Sunday, March 2, 2008

Mental Health Day(s) and Art/Craft Musings

It's awful that the way my life is set up right now, the only thing I can afford to miss is my time in the studio, which is also the only thing keeping me moderately sane. By Thursday, I was not feeling moderately sane. I was barely able to function, and I realized I had to go home. I haven't had a break since October, and so I took a few mental health days. It's been beautiful - sleeping 12 hours a night, blobbing on the couch, seeing my family. My grandparents came down, which was really nice, and my grandmother even bought a few pieces. Love that.

I finally submitted my application for the dual degree program last night, meaning that I'll know soon whether I'm doing two degrees or one. It's very frustrating, this school would have been a safety school for me when I applied the first time round, but because I'm now coming from art school, there's this prejudice. I've noticed this all around, that artists are perceived to be less smart, that we're often seen to be either stuck in art as a last resort because we're not smart enough for anything else, or wasting our intelligence. As someone who has always been at the top of her class, 1560 SATs, never had a problem with academics, this is intensely frustrating. But I do sometimes see it in people around me. I think the problem is that people have internalized that attitude, that art is fundamentally different from academics and requires no knowledge of the world outside of personal experience. And certainly some good art comes out of a very limited worldview, some art wouldn't be as good if it weren't from such a specific place. But the upper middle class slackers are often just too lazy to learn, and chose art because they wouldn't be forced to learn there. Like Andy Warhol's quote, "Art is anything you can get away with." You know what? Screw you, Andy. Look, if you've had no new experiences in your life, if you come from a place that's "been done" and have no new insights on it, there's no way to make good art out of that, by my definition. I feel like real art requires either a fresh insight on something personal, OR a connection or reference to something in the world, some new piece of knowledge about how the world connects, some commentary. And for that you need to KNOW THINGS. Read books. Go to other countries. Take classes. Try to understand how and why things are the way they are. Sexism, racism, classism, poverty, hunger, war, mythology, xenophobia, these are the experiences humanity has been defined by. I feel like good art NEEDS knowledge, connection, empathy.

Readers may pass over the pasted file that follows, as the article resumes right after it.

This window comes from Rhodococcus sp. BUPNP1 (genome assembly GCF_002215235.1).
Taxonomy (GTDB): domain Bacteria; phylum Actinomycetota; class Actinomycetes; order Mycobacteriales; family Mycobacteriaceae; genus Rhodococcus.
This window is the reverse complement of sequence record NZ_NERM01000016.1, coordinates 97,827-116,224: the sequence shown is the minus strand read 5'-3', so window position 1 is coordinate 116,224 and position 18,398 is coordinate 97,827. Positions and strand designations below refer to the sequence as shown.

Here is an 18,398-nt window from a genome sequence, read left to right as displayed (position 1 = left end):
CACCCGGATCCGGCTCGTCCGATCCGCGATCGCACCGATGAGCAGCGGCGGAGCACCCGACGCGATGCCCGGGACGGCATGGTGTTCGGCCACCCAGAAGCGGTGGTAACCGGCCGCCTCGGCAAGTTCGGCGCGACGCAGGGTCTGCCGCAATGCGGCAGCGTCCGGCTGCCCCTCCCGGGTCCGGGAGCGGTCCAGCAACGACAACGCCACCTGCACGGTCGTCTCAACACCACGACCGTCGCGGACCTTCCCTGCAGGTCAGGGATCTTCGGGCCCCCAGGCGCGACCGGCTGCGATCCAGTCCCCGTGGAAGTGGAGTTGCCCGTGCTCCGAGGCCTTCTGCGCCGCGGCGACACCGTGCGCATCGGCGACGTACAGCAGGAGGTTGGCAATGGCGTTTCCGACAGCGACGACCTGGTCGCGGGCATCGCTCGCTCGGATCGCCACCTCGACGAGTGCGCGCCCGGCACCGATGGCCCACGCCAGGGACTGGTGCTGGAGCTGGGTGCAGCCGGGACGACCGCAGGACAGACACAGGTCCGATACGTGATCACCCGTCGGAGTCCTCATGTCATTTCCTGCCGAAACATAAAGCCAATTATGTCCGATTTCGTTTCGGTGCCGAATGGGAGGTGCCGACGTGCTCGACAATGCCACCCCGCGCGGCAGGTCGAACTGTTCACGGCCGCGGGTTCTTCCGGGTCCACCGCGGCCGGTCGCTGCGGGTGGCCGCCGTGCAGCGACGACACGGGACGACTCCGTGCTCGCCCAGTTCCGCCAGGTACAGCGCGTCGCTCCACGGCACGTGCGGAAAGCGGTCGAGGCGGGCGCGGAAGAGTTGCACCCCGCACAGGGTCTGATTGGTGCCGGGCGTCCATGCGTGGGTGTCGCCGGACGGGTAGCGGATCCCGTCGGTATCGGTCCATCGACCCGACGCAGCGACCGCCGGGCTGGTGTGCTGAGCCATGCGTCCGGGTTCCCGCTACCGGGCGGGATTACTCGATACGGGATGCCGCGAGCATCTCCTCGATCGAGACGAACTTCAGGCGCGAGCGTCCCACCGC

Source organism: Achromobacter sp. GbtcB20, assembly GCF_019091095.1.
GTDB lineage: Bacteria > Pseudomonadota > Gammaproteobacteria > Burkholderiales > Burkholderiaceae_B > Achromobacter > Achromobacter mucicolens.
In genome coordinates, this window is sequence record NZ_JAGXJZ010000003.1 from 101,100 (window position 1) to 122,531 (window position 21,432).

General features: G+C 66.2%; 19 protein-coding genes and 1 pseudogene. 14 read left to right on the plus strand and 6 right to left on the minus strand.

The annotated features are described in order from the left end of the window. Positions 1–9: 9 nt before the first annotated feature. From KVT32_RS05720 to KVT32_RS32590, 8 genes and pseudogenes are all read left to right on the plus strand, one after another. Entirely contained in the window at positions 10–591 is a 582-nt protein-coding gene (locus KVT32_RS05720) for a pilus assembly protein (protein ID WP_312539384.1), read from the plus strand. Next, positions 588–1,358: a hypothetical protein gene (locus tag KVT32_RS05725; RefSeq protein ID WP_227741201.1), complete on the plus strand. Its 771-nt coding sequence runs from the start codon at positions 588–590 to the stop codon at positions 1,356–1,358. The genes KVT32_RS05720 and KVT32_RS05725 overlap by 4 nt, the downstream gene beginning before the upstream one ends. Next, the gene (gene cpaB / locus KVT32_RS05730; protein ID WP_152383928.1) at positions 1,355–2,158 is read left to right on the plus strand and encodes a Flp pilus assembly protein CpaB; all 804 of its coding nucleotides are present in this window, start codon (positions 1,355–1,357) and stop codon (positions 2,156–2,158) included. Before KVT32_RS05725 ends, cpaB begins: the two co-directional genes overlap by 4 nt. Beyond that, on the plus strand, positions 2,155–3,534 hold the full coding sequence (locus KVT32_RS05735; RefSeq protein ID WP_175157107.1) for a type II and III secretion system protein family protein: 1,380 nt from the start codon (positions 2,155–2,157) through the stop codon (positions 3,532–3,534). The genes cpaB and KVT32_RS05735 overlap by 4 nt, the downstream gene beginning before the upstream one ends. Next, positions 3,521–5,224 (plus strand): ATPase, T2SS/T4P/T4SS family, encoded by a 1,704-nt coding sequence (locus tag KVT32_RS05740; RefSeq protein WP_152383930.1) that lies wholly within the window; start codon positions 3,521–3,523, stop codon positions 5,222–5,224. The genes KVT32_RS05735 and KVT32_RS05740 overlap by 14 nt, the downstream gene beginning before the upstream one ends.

And what about things that are just pretty? I'm torn. I think at the end of the day art needs to talk about something, speak with its own voice. Sometimes that can be about innovative form, or space, or expressive color, but I honestly feel like then it has to be that much more impressive, that much stronger. I'm sorry, pretty doesn't cut it for me at the end of the day. Does that make me a traitor to jewelry, especially? Maybe. I would restrict the category of art to pieces that talk about something outside themselves. Either narrative work, or pieces that go REALLY above and beyond in how they interact with the body, what they say about space and form. By my own definition, perhaps the majority of my work wouldn't fall into that category. That's OK. I don't feel like a piece has to be "art" to be valuable, either. Craft is impressive, craft is valuable, craft is a language unto itself. And into the category of craft, I would add most representational painting and drawing and representational sculpture. Just because these are older mediums doesn't mean they are inherently more valid.

And why does it matter? The art/craft distinction? I think the dividing line comes back to where I started from - intelligence as it is measured in the outside world. Knowledge, connection, allusion, insights about the stuff of life. Perhaps even in my perfect world, where art and craft are acknowledged and valued separately, artists would still be looked down on by those in academia. But at least then it would be easier to see it for what it often truly is - a yearning for a life they didn't have the courage to grasp. Luann points out in her blog, "As Bruce Baker says so enchantingly, “To ‘normal’ folks, artists are people that ran away to join the circus!” Fair enough. But is it too much to ask that intelligence and insight and real content not be dismissed just because they're found under the Big Top?

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